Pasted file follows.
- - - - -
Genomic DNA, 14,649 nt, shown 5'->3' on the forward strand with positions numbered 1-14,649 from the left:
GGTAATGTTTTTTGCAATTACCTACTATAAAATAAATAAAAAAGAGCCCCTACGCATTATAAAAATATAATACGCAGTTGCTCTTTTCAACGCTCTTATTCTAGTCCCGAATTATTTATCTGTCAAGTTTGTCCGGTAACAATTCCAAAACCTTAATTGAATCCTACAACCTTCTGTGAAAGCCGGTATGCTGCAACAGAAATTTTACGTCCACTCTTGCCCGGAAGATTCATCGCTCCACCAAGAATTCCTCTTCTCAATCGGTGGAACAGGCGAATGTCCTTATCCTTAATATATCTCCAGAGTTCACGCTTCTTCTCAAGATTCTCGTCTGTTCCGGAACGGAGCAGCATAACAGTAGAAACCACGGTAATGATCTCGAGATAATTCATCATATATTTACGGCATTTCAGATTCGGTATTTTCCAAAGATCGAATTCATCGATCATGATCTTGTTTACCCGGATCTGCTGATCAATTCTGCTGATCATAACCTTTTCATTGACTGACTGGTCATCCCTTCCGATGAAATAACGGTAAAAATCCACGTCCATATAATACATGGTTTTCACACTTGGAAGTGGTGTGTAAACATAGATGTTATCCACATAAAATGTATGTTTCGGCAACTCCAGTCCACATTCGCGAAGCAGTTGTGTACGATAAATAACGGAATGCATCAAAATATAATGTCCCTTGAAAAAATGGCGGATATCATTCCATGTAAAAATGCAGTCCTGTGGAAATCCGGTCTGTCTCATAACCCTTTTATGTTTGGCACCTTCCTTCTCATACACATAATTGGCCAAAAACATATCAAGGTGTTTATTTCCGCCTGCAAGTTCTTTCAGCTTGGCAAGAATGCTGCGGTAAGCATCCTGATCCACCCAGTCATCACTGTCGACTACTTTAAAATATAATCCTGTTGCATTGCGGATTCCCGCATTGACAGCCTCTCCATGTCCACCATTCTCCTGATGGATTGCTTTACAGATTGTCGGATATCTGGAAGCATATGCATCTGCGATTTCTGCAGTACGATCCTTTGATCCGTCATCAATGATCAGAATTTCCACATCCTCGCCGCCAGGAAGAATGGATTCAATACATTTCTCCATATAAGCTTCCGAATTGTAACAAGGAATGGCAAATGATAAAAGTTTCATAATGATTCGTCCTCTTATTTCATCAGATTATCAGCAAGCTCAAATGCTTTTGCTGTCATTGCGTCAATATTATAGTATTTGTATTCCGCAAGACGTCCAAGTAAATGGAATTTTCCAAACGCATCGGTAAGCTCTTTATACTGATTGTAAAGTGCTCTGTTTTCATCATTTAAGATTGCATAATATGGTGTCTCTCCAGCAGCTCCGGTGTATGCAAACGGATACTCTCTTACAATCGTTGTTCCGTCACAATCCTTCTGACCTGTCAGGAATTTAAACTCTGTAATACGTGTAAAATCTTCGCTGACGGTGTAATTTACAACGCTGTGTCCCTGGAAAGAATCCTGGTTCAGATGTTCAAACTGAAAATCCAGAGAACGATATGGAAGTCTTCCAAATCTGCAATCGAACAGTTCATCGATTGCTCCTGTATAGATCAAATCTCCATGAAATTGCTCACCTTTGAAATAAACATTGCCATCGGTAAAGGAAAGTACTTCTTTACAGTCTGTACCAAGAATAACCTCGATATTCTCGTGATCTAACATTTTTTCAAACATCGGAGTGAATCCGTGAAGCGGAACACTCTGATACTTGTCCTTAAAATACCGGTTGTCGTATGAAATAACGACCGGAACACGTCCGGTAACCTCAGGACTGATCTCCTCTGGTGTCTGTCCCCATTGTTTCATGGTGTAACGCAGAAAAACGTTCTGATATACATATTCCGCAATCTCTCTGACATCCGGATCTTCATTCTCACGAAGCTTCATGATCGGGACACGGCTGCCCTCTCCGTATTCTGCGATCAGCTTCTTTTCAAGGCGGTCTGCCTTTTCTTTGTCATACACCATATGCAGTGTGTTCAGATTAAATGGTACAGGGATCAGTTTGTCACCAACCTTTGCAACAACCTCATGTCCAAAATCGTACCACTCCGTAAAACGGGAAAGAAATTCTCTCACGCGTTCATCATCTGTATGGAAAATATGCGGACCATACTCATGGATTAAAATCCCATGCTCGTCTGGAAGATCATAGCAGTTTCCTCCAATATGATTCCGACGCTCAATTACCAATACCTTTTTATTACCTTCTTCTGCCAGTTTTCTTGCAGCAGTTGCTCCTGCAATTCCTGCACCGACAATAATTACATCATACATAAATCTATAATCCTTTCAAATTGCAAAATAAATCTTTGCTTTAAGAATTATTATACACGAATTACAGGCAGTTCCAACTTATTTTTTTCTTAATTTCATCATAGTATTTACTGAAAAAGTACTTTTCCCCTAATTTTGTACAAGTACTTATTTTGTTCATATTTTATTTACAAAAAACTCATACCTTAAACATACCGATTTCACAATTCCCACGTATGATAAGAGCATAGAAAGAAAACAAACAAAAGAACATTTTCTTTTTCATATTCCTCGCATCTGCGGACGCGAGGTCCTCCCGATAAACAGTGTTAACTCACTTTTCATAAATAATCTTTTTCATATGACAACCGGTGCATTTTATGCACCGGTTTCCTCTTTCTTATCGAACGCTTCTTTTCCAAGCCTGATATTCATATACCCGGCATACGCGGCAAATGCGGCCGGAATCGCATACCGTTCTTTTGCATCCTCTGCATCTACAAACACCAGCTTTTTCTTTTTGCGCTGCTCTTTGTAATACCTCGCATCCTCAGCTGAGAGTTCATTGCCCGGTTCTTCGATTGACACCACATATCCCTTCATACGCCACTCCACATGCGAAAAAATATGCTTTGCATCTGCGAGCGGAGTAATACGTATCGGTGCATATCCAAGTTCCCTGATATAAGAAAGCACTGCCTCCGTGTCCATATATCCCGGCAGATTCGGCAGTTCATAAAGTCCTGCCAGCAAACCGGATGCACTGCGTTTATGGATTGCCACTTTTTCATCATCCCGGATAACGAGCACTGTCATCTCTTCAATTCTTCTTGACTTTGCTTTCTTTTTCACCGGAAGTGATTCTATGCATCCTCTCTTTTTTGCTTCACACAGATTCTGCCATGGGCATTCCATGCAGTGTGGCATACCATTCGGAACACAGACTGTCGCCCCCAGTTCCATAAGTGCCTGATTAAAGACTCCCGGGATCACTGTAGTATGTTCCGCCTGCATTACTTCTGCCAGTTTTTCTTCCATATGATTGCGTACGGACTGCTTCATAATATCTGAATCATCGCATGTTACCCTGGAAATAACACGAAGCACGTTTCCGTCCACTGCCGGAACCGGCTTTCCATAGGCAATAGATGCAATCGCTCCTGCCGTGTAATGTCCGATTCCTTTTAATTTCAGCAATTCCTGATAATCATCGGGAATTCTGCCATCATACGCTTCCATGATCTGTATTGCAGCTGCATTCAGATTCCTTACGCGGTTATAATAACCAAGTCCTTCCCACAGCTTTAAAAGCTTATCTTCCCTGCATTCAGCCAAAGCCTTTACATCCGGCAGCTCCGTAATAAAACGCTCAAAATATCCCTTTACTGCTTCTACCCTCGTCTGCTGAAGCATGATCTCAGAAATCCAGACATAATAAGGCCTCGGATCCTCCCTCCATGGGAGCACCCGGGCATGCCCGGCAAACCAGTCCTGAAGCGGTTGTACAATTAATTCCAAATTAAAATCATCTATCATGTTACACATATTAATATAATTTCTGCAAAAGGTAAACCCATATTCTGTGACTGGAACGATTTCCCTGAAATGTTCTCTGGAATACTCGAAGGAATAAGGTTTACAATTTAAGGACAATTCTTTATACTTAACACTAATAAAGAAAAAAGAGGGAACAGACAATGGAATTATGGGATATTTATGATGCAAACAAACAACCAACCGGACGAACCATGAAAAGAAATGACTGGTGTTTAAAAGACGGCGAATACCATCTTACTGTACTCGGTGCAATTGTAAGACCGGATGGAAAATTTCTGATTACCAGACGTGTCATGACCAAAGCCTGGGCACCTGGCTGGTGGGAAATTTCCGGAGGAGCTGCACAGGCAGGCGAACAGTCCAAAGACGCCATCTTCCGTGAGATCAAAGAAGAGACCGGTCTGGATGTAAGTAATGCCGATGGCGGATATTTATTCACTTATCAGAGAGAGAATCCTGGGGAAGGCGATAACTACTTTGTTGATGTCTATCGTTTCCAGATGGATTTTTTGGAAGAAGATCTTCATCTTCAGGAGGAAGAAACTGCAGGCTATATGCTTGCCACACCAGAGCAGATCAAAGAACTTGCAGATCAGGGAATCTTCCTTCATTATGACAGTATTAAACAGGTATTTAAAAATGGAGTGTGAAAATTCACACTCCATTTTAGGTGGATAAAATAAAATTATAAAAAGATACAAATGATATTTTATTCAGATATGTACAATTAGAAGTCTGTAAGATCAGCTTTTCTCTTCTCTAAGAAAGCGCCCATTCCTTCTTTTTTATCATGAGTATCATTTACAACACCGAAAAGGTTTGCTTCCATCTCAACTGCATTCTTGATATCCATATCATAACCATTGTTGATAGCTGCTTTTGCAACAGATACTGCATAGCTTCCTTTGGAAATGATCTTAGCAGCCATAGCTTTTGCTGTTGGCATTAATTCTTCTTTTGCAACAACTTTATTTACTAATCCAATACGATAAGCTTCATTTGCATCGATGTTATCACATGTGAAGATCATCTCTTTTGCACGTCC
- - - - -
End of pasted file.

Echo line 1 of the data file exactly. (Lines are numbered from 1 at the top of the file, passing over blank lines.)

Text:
Genomic DNA, 14,649 nt, shown 5'->3' on the forward strand with positions numbered 1-14,649 from the left: